Writing Inspiration: The Meditation of Movement

Writing requires a certain mindset.

For me there is always a struggle to find the right balance between the beautiful flowing mania of words tumbling out onto the page in the passion of tumult and the measured, thoughtful pace set by the discipline of sitting down every day to work at it.

One has to accept that both of these extremes are part of writing. But what is required to navigate them is peace of mind.

There's a ton of press about the benefits of meditation for mental and physical health, brain functioning, management of anxiety, and pretty much every area of life. The typical advice is to take some time out of your day to sit quietly and still, emptying your mind.

Stillness can be beautiful. Lying in bed upon waking, sensing the light flooding into my room behind eyes that I refuse to open because I won't yet capitulate to the morning march, I am still. I let the compass in my mind reorient itself to the land of the waking, and I stay still until the slowly sweeping needle finds the direction of the day. 

There is also beauty in animal stillness; the slowing of movement and tamping down of the interior inferno in order to be in tune with the non-human world. Walking into the sweet, sacred space of a horse's stall or settling myself down next to a cat that is deciding whether it wants my company, I am still.

The stillness of those moments brings me a kind of peace that I cherish; but it is not the peace of mind required for inspiration. It is a passive sort of relaxation.

Often, I find that I need movement to find the kind of peace that inspires me. It is an active relaxation wherein my mind seems to operate most creatively when my body is in motion.

I am at my best when I'm driving. The movement of the car beneath me and the changing view out the windshield combined with the powerful feeling of freedom to control my direction, the sort of background-running attention that the actual task of operating the car takes, and the inspiration of the music on the radio all contribute to a perfect atmosphere for the functioning of my mind. I think more creatively and confidently in the car than anywhere else.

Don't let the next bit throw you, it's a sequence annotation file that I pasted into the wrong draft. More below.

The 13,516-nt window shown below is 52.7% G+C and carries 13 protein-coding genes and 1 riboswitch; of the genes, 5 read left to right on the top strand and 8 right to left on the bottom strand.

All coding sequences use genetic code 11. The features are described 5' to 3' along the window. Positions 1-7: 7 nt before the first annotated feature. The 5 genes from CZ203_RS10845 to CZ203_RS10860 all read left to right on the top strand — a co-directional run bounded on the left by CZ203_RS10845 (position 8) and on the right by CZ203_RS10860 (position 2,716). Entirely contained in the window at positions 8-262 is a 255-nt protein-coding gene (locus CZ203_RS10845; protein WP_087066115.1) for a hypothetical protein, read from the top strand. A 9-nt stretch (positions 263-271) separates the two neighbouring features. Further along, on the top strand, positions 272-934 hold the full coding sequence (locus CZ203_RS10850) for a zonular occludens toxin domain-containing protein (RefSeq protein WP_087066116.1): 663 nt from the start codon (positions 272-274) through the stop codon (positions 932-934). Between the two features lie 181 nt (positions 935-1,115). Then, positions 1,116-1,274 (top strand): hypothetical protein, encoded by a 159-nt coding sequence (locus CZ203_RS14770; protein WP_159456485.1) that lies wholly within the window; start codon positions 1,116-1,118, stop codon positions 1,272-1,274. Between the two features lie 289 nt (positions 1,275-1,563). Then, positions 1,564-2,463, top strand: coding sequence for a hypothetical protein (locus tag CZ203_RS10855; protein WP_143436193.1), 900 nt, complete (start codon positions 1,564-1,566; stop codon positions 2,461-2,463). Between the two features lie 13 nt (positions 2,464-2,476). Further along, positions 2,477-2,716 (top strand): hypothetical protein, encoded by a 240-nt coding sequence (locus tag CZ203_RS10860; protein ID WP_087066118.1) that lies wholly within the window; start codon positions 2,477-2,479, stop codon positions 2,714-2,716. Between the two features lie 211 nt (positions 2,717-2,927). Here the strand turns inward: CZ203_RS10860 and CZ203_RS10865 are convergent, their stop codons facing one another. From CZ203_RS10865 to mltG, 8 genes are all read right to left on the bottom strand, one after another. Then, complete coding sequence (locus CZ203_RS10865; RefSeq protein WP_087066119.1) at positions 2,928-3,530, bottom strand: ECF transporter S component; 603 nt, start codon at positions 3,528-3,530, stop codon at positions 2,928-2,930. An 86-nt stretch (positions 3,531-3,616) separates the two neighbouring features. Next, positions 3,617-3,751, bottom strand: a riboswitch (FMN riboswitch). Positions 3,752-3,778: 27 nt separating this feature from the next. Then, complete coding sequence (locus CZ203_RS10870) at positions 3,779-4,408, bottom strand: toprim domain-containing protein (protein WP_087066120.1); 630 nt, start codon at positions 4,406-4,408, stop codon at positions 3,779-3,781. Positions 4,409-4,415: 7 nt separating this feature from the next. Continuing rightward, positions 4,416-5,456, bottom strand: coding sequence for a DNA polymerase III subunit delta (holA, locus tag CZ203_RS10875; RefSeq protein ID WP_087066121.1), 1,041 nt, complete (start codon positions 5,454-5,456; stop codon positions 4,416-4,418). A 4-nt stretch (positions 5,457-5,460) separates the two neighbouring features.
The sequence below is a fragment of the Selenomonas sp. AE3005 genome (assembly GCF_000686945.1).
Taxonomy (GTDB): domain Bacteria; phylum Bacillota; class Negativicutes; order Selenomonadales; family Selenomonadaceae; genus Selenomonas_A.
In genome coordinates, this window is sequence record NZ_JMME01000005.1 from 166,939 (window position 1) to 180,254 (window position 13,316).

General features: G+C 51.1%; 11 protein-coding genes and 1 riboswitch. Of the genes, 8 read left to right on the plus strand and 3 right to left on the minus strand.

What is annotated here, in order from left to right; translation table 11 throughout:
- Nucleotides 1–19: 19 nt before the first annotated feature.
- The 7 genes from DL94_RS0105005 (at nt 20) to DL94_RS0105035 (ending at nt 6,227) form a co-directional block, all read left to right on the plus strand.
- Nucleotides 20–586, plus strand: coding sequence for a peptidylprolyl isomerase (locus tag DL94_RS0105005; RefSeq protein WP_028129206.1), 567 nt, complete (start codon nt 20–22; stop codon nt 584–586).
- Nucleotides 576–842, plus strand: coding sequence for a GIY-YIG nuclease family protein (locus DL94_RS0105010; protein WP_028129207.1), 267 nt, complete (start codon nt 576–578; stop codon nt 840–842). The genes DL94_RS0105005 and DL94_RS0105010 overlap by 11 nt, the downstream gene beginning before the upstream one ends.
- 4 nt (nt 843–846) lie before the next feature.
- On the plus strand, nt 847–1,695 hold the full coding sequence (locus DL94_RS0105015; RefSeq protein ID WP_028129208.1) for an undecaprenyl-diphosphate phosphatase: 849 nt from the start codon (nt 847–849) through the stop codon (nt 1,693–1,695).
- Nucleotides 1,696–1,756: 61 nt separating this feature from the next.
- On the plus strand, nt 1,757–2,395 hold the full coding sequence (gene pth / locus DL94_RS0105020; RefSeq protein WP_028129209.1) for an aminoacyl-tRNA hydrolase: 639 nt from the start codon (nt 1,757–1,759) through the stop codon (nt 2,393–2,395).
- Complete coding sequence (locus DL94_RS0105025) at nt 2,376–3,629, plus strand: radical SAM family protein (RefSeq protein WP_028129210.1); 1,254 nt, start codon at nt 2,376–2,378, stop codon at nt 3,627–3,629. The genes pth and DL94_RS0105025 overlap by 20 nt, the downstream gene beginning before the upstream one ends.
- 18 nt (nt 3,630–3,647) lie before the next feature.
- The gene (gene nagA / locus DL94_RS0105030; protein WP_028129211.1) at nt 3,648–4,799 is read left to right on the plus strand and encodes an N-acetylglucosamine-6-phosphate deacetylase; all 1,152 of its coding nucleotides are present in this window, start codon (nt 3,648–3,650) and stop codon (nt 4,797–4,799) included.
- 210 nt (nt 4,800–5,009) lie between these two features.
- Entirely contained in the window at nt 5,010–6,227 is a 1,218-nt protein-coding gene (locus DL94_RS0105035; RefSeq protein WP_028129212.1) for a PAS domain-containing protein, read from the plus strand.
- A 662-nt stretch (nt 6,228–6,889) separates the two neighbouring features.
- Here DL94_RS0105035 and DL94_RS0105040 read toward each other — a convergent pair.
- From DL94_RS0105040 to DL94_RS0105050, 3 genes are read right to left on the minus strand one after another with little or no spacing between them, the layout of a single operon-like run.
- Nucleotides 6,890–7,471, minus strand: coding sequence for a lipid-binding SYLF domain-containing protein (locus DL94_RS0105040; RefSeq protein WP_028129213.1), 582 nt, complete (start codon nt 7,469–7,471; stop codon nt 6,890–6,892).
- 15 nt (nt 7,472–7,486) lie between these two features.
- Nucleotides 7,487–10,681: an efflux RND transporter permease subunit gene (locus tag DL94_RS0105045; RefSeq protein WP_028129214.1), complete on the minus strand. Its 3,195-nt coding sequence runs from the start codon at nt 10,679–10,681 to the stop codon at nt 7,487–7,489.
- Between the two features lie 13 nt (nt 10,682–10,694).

After driving, the next best state is that of movement powered by my own body. I'm always having to walk things off: fights, frustrations, frenzies. The movement of my body has a very grounding influence. When thoughts are scary or overwhelming, going for a walk or a run (especially in nature) always calms me. Perhaps the use of my body is a reminder that I am real, I am alive, and I am healthy--and that no matter what the thoughts contain, I can handle them and survive. After engaging in this kind of movement, I find I can return to problems with fresh eyes and so much more easily fix or finish things that before seemed to have no solution.

One of the best things about being a freelancer is the opportunity it gives me to get up from my work and move around freely. Theoretically, this is possible when you're working in an office. The meditation of silence and stillness wouldn't be disruptive to your coworkers, but people would probably look askance at you if your breaks consisted of a round of jumping jacks or a series of yoga poses. 

Just as introverts and extroverts recharge themselves differently (being away from people and being surrounded by people, respectively), I think there are different camps of people who refresh either through stillness or through movement. I certainly fall into the latter camp. Next time you're stuck, frustrated, bored, tired, in a towering rage at how slow your computer is operating, or just plain antsy, try it. Get up and go for a walk, do some calisthenics, or, as Peter Gabriel suggests when he wants to "run away," drive off in your car. Whatever your preferred method of mobility, engage in the meditation of movement and see if it works for you.